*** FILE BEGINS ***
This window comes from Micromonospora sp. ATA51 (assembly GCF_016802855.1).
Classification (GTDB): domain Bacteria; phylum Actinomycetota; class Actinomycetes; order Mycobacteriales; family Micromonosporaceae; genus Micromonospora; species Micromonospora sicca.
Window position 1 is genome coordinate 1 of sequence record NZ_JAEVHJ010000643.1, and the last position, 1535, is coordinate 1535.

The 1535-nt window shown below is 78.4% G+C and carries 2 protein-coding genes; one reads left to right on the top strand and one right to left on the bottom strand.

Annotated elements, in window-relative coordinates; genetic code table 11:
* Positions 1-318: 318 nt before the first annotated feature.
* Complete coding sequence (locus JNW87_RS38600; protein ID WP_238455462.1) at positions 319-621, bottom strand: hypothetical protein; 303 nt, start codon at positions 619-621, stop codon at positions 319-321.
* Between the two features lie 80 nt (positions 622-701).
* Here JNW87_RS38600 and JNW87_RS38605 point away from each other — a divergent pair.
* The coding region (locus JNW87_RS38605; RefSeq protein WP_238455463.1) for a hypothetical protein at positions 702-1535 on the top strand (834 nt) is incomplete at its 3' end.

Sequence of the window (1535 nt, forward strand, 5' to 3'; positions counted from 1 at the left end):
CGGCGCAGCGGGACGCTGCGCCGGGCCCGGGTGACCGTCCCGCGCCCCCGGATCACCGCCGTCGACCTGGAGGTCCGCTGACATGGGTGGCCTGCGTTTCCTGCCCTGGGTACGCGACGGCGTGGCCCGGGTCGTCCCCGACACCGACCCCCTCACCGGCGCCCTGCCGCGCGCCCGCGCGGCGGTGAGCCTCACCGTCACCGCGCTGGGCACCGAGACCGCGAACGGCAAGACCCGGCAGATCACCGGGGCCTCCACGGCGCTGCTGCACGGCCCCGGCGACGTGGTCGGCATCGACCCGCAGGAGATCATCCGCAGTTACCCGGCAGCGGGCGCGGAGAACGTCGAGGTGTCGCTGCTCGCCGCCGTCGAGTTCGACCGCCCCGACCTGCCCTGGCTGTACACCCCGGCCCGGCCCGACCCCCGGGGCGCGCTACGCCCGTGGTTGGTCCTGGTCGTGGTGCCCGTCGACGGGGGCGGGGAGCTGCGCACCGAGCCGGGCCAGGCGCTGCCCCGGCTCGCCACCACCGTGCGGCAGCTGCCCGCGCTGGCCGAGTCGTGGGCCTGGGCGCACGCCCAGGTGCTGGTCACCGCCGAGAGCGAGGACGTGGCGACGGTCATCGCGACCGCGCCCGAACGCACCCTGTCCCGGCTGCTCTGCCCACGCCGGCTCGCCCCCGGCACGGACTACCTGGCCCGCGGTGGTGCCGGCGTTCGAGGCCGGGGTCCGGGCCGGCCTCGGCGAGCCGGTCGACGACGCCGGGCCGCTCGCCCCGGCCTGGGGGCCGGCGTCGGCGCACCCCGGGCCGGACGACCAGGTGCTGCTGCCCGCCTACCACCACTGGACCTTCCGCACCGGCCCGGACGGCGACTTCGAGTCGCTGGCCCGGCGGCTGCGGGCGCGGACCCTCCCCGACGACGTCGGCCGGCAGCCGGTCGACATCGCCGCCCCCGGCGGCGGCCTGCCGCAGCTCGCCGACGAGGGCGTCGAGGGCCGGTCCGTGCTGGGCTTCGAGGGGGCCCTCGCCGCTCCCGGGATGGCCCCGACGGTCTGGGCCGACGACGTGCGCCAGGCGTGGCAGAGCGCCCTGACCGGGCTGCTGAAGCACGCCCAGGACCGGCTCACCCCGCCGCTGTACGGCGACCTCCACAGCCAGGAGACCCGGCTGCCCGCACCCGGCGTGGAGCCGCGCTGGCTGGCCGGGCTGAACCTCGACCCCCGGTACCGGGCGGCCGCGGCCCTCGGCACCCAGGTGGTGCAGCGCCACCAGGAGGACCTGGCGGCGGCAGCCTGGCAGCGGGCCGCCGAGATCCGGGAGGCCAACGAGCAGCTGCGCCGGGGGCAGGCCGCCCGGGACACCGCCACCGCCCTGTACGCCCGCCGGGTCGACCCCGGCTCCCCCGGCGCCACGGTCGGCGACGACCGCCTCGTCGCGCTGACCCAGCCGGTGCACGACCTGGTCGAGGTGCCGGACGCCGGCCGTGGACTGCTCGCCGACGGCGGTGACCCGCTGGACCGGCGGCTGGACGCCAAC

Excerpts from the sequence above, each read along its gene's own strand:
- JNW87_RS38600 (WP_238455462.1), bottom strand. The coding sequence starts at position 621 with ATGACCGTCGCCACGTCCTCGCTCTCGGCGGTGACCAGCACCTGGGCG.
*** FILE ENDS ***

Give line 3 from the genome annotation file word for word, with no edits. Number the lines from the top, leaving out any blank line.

Window position 1 is genome coordinate 1 of sequence record NZ_JAEVHJ010000643.1, and the last position, 1535, is coordinate 1535.